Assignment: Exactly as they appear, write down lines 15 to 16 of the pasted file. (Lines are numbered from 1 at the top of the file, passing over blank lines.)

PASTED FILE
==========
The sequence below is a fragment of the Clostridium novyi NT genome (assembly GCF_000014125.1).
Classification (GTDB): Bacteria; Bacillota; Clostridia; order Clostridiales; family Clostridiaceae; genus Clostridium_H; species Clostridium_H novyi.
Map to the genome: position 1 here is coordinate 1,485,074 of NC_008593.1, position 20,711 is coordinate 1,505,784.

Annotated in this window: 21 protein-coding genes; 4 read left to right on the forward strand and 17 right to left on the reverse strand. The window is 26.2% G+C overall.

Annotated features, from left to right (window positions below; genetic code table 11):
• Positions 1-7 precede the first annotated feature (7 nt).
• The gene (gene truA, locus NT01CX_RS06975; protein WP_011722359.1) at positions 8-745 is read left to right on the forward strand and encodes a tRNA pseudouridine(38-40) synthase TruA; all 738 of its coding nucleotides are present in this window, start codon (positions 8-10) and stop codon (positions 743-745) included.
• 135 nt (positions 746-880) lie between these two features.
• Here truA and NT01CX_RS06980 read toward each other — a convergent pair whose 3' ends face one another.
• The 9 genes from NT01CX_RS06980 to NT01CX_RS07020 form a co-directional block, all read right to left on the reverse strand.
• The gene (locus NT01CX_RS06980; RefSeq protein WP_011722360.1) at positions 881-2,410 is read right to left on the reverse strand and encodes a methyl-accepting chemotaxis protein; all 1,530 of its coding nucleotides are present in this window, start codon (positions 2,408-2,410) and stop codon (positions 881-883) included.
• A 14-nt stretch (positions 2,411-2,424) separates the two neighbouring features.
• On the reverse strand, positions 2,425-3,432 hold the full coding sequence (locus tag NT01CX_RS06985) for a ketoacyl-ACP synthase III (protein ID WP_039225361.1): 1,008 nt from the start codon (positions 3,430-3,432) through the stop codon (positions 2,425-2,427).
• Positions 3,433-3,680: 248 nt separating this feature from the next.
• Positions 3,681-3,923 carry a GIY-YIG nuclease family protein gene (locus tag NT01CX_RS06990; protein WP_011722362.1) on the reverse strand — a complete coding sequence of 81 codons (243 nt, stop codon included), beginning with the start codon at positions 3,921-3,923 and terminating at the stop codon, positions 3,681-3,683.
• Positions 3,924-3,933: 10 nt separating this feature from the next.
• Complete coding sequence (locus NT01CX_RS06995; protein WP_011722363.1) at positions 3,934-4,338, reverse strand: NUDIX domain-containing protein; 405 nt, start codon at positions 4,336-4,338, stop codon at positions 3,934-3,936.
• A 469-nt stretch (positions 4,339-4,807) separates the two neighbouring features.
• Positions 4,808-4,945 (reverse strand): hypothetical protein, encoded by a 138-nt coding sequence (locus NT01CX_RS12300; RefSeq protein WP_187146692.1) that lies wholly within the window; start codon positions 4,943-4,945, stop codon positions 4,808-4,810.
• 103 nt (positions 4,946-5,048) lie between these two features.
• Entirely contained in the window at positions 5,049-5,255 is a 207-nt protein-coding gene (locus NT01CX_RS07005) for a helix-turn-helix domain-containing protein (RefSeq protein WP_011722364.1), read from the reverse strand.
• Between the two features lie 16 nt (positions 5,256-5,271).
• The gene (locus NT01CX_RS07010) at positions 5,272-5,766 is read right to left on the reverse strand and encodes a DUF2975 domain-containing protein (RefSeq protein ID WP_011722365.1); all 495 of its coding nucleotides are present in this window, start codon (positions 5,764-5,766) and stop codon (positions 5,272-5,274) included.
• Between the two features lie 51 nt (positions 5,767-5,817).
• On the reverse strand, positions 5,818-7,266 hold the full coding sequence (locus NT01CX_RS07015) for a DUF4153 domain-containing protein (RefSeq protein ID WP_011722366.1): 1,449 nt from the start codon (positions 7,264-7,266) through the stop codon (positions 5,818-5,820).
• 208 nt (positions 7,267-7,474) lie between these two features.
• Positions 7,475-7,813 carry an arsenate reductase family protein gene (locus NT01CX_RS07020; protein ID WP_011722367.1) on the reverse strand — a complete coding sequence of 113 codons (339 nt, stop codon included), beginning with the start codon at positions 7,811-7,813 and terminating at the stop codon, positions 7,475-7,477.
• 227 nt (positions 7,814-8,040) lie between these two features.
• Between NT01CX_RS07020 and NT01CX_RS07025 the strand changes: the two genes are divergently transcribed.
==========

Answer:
• Positions 3,681-3,923 carry a GIY-YIG nuclease family protein gene (locus tag NT01CX_RS06990; protein WP_011722362.1) on the reverse strand — a complete coding sequence of 81 codons (243 nt, stop codon included), beginning with the start codon at positions 3,921-3,923 and terminating at the stop codon, positions 3,681-3,683.
• Positions 3,924-3,933: 10 nt separating this feature from the next.